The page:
What’s Yersinia doing in salad?
In 2011, an outbreak of illness caused by Yersinia enterocolitica O:9 in Norway was linked to ready-to-eat salad mix, an unusual vehicle for this pathogen.
MacDonald et al report in Emerging Infectious Diseases the outbreak illustrates the need to characterize isolates of this organism, and reinforces the need for international traceback mechanisms for fresh produce. Excerpts below.
Yersiniosis, a notifiable disease in Norway, is the fourth most common cause of acute bacterial enteritis registered by the Norwegian Surveillance System for Communicable Diseases. Approximately 30 domestic cases are reported annually (2010 incidence rate 0.5 cases/100,000 population). In Norway, >98% of cases of Yersinia enterocolitica infection are caused by serotype O:3, which is also the dominant serotype in Europe, Japan, and parts of North America. Infection by Y. enterocolitica is often associated with ingestion of pork because pigs commonly harbor the pathogenic serotypes O:3 and O:9. Recent foodborne outbreaks have been associated with pork products (2,3) and pasteurized milk.
A confirmed case-patient was defined as a person in Norway after January 1, 2011, who had laboratory-confirmed Y. enterocolitica O:9 infection that matched the MLVA profile of the outbreak strain. By May 5, the NRL had registered 21 outbreak case-patients (median age 37 years [range 10–63 years]), of whom 15 were female. Case-patients resided in 10 geographically dispersed municipalities throughout the country. Most case-patients became ill during February 7–March 20.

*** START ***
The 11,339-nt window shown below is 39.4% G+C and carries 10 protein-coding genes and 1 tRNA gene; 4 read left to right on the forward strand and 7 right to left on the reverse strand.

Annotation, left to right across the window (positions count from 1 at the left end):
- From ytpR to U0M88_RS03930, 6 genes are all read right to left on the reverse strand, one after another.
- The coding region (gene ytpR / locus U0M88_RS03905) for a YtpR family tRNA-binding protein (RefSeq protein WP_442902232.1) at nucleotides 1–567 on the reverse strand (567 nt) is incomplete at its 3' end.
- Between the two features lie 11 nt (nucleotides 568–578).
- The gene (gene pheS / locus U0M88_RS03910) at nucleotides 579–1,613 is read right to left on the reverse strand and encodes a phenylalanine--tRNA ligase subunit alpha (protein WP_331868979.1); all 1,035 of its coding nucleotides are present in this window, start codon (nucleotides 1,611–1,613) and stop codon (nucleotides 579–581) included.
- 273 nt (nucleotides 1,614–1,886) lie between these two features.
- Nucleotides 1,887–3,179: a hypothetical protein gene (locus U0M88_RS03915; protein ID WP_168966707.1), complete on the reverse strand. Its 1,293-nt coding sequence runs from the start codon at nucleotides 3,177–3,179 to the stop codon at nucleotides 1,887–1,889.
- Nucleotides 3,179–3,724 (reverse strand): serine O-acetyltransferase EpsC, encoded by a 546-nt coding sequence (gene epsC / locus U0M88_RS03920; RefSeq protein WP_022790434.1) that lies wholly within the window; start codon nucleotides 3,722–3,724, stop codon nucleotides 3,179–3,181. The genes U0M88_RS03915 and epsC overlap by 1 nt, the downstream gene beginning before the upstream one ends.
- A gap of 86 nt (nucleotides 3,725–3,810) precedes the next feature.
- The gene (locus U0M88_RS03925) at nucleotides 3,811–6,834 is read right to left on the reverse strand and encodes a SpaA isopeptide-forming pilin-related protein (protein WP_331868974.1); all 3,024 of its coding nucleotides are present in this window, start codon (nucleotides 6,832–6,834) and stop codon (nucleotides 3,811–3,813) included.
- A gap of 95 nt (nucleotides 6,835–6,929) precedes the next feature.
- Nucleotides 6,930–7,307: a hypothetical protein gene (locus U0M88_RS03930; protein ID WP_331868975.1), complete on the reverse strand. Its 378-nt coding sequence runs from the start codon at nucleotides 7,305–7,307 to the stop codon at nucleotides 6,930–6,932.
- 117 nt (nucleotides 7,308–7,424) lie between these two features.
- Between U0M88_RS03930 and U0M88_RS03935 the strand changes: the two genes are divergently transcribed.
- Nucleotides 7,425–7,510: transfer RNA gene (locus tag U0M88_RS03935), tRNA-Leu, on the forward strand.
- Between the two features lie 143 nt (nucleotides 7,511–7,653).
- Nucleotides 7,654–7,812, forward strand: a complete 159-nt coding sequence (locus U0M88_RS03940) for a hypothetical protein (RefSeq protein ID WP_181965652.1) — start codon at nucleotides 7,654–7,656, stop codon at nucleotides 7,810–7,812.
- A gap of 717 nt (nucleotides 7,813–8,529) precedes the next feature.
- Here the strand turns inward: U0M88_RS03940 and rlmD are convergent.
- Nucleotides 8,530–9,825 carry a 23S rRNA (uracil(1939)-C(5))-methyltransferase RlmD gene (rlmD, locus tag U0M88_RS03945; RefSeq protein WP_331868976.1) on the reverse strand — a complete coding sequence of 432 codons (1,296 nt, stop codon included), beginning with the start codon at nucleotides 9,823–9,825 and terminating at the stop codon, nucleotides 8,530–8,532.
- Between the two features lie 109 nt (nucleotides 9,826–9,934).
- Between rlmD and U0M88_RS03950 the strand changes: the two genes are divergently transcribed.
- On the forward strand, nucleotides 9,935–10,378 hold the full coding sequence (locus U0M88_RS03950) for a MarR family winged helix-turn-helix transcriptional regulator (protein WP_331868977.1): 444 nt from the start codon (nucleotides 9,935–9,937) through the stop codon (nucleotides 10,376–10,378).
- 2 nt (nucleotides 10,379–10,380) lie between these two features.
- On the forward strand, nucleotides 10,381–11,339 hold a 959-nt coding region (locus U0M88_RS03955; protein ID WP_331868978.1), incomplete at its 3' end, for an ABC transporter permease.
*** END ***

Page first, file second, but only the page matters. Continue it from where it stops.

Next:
We traced the suspected salad mix to a single Norwegian company. Under the auspices of the Norwegian Food Safety Authority, we conducted an environmental investigation, including a traceback investigation and a review of production and cleaning procedures at the company. The suspected salad mix contained 4 salad green types: arugula, radicchio rosso, iceberg lettuce, and endive. These ingredients came, unprocessed, from 12 suppliers in 2 European countries. After delivery to the company in Norway, the greens were washed in 2 cold water baths, cut, and packaged. We found no indications of inadequate routines for ingredient control, hygiene, or sampling within Norway. We identified radicchio rosso, a leaf chicory, as the likely source of infection because it can be stored for several months and was the only ingredient included in the suspected salad mix that had delivery, production, and storage dates consistent with the outbreak period. The company in Norway traced the radicchio rosso to 1 of 3 possible growers in 1 European country but was not able to identify the source of contamination. The Norwegian company voluntarily withdrew all salad mixes containing radicchio rosso from the market. After withdrawal of the implicated ingredients, no new outbreak cases were reported.